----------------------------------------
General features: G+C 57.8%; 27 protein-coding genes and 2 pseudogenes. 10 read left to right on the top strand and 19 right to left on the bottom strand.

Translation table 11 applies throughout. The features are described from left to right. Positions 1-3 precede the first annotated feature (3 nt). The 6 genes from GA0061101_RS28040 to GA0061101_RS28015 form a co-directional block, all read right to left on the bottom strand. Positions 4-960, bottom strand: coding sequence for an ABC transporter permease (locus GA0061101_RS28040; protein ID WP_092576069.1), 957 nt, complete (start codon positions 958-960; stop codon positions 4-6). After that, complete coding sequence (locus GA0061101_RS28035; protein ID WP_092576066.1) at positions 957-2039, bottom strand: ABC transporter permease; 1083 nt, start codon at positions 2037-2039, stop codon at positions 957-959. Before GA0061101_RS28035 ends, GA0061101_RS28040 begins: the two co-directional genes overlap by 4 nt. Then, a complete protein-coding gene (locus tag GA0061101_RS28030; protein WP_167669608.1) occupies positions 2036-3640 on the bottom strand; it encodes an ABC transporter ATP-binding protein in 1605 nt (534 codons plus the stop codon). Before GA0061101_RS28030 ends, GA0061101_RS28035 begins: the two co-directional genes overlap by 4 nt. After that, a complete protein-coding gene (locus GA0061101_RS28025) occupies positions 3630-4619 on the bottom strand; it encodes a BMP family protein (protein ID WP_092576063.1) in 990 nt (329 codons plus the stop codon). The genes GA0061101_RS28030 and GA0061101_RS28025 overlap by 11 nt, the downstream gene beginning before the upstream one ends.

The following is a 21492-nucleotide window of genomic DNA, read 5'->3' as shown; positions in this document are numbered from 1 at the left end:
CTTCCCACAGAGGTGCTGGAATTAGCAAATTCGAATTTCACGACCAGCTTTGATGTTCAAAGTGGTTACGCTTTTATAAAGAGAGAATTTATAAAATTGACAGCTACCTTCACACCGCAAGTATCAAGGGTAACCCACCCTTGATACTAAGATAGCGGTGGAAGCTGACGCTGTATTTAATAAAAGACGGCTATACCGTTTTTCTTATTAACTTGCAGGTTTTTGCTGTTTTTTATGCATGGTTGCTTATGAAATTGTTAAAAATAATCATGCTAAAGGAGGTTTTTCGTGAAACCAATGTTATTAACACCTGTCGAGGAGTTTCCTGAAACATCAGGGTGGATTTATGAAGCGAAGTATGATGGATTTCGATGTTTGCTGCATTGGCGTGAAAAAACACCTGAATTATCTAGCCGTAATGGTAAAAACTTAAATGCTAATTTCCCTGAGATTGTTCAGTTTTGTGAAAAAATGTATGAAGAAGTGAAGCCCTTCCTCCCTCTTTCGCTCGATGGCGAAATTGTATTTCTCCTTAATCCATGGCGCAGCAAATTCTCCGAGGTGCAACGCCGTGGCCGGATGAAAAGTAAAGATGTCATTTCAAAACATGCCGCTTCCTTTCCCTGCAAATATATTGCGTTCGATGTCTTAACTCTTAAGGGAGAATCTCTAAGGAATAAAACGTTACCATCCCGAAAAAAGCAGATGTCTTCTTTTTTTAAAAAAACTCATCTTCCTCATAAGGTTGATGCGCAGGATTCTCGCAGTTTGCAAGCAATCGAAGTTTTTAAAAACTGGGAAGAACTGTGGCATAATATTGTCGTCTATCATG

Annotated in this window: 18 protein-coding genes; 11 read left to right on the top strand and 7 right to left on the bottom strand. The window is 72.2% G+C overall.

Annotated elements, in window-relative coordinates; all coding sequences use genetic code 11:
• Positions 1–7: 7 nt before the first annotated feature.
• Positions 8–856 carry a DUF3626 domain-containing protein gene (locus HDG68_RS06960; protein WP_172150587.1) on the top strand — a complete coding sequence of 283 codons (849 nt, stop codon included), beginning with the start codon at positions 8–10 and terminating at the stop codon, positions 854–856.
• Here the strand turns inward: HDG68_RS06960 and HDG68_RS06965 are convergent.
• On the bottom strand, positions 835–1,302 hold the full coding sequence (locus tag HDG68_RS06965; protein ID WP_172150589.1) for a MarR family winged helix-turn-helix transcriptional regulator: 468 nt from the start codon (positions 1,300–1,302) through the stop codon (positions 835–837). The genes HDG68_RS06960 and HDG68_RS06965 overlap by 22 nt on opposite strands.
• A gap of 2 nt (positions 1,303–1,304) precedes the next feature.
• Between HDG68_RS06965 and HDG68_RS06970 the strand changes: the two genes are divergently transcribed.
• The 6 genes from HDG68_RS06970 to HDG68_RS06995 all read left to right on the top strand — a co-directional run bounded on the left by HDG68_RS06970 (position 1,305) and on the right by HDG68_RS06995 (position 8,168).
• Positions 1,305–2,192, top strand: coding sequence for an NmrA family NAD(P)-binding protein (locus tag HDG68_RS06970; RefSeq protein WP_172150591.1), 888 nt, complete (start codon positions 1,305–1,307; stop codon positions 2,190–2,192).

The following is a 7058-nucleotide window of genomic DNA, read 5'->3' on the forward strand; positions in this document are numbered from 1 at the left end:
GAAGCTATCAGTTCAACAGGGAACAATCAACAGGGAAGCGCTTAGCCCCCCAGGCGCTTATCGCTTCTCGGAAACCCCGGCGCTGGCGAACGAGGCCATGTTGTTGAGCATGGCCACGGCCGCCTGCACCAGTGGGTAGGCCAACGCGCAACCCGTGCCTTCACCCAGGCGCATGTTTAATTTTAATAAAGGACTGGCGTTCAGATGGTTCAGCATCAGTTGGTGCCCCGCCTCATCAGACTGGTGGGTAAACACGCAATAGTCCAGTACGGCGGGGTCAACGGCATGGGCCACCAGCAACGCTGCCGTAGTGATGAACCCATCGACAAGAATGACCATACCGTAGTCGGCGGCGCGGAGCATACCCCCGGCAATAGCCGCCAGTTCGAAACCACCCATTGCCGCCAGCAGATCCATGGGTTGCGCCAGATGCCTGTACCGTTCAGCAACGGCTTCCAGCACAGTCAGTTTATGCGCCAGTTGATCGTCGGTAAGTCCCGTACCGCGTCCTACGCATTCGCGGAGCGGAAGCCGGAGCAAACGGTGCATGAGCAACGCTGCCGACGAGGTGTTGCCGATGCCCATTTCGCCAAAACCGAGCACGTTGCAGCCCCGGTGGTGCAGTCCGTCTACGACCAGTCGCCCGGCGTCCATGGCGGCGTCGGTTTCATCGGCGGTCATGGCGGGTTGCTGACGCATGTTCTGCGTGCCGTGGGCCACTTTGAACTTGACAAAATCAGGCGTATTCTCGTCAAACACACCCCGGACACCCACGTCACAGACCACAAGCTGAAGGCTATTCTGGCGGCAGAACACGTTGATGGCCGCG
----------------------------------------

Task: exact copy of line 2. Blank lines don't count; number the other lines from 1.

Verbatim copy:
Translation table 11 applies throughout. The features are described from left to right. Positions 1-3 precede the first annotated feature (3 nt). The 6 genes from GA0061101_RS28040 to GA0061101_RS28015 form a co-directional block, all read right to left on the bottom strand. Positions 4-960, bottom strand: coding sequence for an ABC transporter permease (locus GA0061101_RS28040; protein ID WP_092576069.1), 957 nt, complete (start codon positions 958-960; stop codon positions 4-6). After that, complete coding sequence (locus GA0061101_RS28035; protein ID WP_092576066.1) at positions 957-2039, bottom strand: ABC transporter permease; 1083 nt, start codon at positions 2037-2039, stop codon at positions 957-959. Before GA0061101_RS28035 ends, GA0061101_RS28040 begins: the two co-directional genes overlap by 4 nt. Then, a complete protein-coding gene (locus tag GA0061101_RS28030; protein WP_167669608.1) occupies positions 2036-3640 on the bottom strand; it encodes an ABC transporter ATP-binding protein in 1605 nt (534 codons plus the stop codon). Before GA0061101_RS28030 ends, GA0061101_RS28035 begins: the two co-directional genes overlap by 4 nt. After that, a complete protein-coding gene (locus GA0061101_RS28025) occupies positions 3630-4619 on the bottom strand; it encodes a BMP family protein (protein ID WP_092576063.1) in 990 nt (329 codons plus the stop codon). The genes GA0061101_RS28030 and GA0061101_RS28025 overlap by 11 nt, the downstream gene beginning before the upstream one ends.